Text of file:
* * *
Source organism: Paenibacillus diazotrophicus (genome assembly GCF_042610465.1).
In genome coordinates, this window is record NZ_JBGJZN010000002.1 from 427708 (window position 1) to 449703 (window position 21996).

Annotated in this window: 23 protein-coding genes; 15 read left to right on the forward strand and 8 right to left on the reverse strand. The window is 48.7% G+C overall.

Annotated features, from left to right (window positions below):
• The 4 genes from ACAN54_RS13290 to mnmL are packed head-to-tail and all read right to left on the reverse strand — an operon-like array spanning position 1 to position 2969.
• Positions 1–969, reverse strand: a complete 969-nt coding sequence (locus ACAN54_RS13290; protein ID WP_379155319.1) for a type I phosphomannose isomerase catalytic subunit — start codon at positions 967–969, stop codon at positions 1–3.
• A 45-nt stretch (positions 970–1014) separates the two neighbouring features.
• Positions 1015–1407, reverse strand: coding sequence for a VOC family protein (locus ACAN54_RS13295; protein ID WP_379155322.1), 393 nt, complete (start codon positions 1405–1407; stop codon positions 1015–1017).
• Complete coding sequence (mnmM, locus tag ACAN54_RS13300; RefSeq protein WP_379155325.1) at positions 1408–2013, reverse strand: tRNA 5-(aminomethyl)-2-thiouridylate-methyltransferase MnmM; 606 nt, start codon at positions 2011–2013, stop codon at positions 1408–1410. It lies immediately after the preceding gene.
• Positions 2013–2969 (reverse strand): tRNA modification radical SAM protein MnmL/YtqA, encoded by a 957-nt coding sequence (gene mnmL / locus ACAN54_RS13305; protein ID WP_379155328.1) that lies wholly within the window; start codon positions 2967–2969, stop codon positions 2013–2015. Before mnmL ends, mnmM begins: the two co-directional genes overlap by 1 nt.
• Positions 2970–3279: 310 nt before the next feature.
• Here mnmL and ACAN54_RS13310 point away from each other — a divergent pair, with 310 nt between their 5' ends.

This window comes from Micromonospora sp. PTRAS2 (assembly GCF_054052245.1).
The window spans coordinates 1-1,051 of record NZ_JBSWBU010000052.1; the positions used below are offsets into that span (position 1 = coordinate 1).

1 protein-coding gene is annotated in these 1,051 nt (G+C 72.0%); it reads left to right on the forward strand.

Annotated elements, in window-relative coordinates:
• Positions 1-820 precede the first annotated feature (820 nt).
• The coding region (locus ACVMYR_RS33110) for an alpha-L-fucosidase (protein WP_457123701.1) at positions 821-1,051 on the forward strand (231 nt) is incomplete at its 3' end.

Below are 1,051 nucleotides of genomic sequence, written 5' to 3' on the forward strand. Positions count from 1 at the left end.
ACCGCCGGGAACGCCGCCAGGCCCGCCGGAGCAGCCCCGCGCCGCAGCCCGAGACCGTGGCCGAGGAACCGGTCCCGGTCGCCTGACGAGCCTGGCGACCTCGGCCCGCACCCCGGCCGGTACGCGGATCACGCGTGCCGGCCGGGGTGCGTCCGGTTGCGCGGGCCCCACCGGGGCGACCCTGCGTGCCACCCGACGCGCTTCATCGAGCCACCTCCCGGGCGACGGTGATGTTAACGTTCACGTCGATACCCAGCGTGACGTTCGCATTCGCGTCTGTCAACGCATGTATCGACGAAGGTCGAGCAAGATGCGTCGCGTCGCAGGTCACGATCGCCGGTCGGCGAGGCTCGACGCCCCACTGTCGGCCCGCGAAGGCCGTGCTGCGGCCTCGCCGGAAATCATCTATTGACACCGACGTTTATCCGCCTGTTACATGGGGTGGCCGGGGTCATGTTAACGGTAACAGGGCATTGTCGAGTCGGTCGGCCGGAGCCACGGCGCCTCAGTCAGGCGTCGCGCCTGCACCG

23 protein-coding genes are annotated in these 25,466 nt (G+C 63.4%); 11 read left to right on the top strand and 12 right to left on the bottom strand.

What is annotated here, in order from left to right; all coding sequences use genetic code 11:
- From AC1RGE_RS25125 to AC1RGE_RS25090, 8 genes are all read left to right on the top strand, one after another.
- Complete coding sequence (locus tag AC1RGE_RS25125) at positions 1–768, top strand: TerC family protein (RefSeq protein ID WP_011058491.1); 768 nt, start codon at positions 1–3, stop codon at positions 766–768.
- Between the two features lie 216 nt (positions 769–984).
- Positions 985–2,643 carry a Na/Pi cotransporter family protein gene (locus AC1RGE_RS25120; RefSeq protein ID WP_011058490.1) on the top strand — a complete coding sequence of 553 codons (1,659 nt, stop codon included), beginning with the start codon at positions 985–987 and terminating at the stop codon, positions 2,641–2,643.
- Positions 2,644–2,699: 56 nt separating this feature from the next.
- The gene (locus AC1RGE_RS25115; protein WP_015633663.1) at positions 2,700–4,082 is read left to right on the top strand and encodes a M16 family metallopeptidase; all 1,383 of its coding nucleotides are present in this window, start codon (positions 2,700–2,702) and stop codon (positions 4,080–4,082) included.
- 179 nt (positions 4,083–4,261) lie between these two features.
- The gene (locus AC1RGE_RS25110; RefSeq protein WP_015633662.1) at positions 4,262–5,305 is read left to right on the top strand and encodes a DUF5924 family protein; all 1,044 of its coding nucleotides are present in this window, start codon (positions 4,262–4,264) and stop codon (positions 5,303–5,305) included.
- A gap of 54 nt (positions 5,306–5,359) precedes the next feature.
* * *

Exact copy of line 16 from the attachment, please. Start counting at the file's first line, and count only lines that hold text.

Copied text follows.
Annotated elements, in window-relative coordinates: